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Saturday, October 27, 2012

The Sessions


Lessons in Love
by Mark Dispenza

Writer-director Ben Lewin has strayed from his roots in network televison (Ally McBeal, Touched by an Angel) to bring audiences a life-affirming story on the subject of sex that mines the depths of purist love.

Originally titled The Surrogate when it debuted to appreciative audiences at Sundance earlier this year, The Sessions is based on an autobiographical article by writer-poet Mark O'Brien about his experience using the services of a sexual surrogate to have sex for the first time. This is a challenge because Mark contracted polio at an early age and has spent his entire adult life dependent on an iron lung for survival. He can only remain outside the device safely for up to three hours. Although Mark can feel sensation all over his body, he is paralyzed from the neck down.

John Hawkes
Mark is played by John Hawkes with all the authenticity we have come to expect from this Oscar-nominated actor. After he finds himself turned on by a young, sexy caregiver, he decides that it's time to overcome that limitation to a normal, fulfilled life. While on assignment to write an article about how persons with disability experience sex, he learns about a sexual surrogate named Cheryl (Helen Hunt), who works with the disabled. Mark decides to take the plunge.

Cheryl informs Mark that her approach is clinical, and to mitigate against too much emotional attachment from her clients, they will be limited to six sessions, hence the title of the film. What Cheryl doesn't see coming is that she is the only one she should be concerned about.

Mark is the type of protagonist who doesn't change much during the course of the story. He changes the people who come into contact with him. Their defenses are down because they see a vulnerable person deserving of their sympathy. They don't expect any real bond to form with this helpless man. In their minds they see themselves as doing a good deed and making the miserable deprivations of this man's life a little easier to bear. But then they find themselves drawn in by Mark's sincerity and emotionally generous nature. At that point it's all over. They are unexpectedly and permanently attached to him.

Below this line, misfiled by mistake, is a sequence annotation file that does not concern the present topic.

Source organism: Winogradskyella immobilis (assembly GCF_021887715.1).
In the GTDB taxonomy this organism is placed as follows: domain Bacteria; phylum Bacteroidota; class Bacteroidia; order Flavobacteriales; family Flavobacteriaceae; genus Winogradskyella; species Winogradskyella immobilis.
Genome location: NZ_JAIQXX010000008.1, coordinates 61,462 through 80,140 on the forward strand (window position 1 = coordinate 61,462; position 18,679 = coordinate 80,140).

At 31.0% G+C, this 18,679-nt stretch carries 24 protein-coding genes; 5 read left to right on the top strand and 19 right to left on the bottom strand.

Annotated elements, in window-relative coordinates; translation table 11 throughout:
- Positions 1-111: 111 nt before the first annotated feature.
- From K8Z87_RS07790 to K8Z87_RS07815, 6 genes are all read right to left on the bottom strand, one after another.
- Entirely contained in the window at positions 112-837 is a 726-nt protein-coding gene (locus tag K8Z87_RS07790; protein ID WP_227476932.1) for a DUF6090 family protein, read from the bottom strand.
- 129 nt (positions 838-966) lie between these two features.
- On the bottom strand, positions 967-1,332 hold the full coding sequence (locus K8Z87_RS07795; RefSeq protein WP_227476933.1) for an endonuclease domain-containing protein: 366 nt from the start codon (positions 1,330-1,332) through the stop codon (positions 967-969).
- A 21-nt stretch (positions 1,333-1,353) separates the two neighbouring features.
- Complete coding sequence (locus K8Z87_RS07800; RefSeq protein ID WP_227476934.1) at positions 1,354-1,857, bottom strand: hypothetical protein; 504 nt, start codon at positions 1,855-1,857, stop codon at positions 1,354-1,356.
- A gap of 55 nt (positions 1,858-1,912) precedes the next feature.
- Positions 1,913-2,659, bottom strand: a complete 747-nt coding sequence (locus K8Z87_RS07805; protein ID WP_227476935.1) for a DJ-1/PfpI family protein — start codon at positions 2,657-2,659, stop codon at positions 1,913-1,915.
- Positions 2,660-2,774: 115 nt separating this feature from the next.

Helen Hunt
Hunt is in her best form as she portrays a woman who sees herself performing a valuable service, but in a compartmentalized way that keeps her emotions in check. She allows us to see and experience the erosion of those emotional defenses as her sessions with Mark progress.

Mark is a devout Catholic who seeks guidance and counseling from his parish priest for his life decisions and even sexual adventurism, the latter of which puts Father Brendan, played by William H. Macy, in the awkward position of advising Mark in his pursuit of premarital sex. Macy is responsible for many of the film's lighter moments and biggest laughs as he works through Mark's life challenges. Like everyone else who gets close to Mark, Father Brendan himself will be changed by the experience.

William H. Macy and John Hawkes
If you find yourself doubting the human capacity for love in these perilous times of political contention and economic uncertainty, get to your local theater as soon as possible to see this wonderful film, and replenish your capacity for faith in humanity.



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